HomeGain founder Bradley Inman is also the publisher and founder of Inman News.

From a larger economic perspective, most best-case scenarios involve no real shocks to the economy. Stephen Thode, director of Lehigh University’s Murray H. Goodman Center for Real Estate Center, would like to see oil prices drop, decreasing the risks of inflation and a possible corresponding rise in mortgage rates. Now, he said, oil prices are hanging over the market.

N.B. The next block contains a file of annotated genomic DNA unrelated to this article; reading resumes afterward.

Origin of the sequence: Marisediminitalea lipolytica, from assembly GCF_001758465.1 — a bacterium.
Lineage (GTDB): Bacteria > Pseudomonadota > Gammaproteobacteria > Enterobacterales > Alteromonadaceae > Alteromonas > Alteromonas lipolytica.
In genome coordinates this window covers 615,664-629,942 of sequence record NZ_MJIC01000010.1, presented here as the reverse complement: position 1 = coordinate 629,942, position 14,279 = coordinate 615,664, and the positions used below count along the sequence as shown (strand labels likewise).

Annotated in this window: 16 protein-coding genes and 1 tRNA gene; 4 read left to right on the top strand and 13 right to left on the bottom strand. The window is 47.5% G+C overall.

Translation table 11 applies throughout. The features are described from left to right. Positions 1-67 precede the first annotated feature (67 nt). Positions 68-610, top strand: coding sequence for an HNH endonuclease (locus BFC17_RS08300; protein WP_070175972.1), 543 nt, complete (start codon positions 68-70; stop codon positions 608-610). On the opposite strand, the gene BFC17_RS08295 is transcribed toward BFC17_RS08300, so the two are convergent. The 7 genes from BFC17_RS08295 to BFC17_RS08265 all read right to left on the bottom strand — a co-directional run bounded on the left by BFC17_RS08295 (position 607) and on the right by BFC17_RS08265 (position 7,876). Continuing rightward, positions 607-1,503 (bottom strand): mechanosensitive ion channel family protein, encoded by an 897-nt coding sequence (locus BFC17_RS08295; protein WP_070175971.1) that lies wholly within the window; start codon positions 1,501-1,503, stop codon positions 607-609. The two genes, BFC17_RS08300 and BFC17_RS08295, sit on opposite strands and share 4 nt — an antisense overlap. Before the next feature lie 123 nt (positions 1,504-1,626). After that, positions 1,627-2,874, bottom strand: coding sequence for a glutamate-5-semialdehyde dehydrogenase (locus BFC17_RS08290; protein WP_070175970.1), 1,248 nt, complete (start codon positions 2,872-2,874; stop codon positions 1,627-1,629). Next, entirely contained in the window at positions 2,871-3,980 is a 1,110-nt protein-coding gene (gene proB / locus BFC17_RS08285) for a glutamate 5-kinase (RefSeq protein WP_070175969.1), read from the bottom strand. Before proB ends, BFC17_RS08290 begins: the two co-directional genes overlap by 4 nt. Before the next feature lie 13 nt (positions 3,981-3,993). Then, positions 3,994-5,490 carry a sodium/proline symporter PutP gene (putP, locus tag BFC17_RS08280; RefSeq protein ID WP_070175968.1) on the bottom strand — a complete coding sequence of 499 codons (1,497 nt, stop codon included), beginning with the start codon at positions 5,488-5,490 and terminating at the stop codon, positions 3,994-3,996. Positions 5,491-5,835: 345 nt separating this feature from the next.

Of course, a real boon to the industry would be interest rates not rising at all next year and even dropping. Few people believe that will happen next year. The most realistic best-case scenario is what economists already are predicting – a gradual rise in mortgage rates, leading to a strong year of home sales.

Send tips or a Letter to the Editor to samantha@inman.com or call (510) 658-9252, ext. 140.